by Lezlie Garr, CCTC, CPRW
When is the best time to start networking?
It’s now—the best time is now.
And, let me just say that if you’re anything like me, you’ve heard this piece of advice before, and it irritates you because you think to yourself, ‘Sure, it’s important to have a network, but I don’t have one and it takes time to build one, so that really doesn’t help me out right now.’
And because I’ve been in that position, I can tell you that you just have to start somewhere.
(After you finish here, learn about leveraging LinkedIn to maximize your networking and your job search success in this blog’s companion piece here)
Having a strong network is important and it can work for you on multiple levels in your job search.
For one, referral candidates have always been a preferred source for companies to find high quality candidates.
The reason for this isn’t because these referrals are magically better than everyone else who applies. It’s because they can be trusted more easily by the recruiter because there is a well-known mutual connection who is ready and willing to vouch for them. And studies show that referral candidates can be hired more quickly and onboarded more efficiently than any other external source.
That’s why it’s so valuable to leverage your network to get a referral for a role, because it lets you bypass the ‘anonymous submission’ phase of the recruitment cycle and go directly to a decision-maker with ‘referral hire’ status, which puts you in a way better position and gives you much better odds overall.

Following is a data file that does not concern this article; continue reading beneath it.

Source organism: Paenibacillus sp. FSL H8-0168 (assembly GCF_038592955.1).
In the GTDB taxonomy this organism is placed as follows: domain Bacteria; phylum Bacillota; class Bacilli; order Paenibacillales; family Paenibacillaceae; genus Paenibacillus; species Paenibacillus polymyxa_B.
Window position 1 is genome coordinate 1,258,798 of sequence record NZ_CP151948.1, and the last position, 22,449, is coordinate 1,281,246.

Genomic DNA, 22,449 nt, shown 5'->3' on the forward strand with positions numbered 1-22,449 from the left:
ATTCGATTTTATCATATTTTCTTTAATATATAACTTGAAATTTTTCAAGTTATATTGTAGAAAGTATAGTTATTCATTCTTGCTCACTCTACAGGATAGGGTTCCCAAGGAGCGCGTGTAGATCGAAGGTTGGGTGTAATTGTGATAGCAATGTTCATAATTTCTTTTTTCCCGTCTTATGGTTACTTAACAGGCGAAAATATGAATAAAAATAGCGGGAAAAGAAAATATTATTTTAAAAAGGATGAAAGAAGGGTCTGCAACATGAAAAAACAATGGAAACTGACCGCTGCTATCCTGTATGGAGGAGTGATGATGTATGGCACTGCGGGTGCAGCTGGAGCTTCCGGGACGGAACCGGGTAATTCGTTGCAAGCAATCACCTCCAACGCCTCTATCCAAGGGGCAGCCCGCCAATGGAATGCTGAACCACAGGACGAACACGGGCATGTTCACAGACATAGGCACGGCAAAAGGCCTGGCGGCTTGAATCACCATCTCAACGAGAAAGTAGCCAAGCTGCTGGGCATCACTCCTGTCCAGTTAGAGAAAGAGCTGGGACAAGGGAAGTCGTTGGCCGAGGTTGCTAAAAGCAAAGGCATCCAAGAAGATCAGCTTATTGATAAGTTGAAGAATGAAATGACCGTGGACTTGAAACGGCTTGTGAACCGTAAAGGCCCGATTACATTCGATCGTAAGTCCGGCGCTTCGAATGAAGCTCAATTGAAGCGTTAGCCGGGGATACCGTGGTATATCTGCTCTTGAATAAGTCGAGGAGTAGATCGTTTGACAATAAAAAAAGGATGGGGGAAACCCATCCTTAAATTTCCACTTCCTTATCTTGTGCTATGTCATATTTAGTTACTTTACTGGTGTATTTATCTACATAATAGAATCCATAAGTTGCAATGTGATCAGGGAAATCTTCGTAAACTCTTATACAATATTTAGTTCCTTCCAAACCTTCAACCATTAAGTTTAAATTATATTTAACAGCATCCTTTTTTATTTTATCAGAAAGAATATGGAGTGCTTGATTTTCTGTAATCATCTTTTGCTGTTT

Building a strong network will help you gain access to resources that will foster your career development. It will help you stay on top of the latest trends in your industry, keep a pulse on the job market, and meet prospective employers, referral connections, and/or mentors.
Another reason networking is a valuable piece of your job search is because of a theory called Planned Happenstance.
Career Theorist John Krumboltz created this theory and clarified it as “constructing unexpected career opportunities”.
Krumboltz found there were 5 traits that significantly increased a person’s “luck” when looking for work:
• Risk Taking
Through each of these traits, job seekers were able to seemingly curate their own luck by simply taking actions and placing themselves in situations that were most likely to lead to success.
Below are some examples of how you can use each of these traits as calls-to-action to help construct unexpected career opportunities.
Let’s say you see a friend on social media who seems extraordinarily happy in their career. Like, just overjoyed to be doing what they love for work.
If you notice that and have a closed response like, “Wow, so-and-so seems really happy in their career – good for them. Moving on…” or even, “Wow, so-and-so seems really happy in their career – I wish I was that happy in my career. Must be nice. Oh well, moving on…” – then that won’t lead you to any new opportunities.
But if you let curiosity serve as a call-to-action for you to take a step in a new direction, then that could possibly lead you to new opportunities.
So instead of closed responses like the one above, you can try to adopt more open and curious responses like, ‘Wow, so-and-so seems really happy in their career – I wonder what’s involved in their role that they like so much? Maybe I should see if they’ll talk to me more about that.”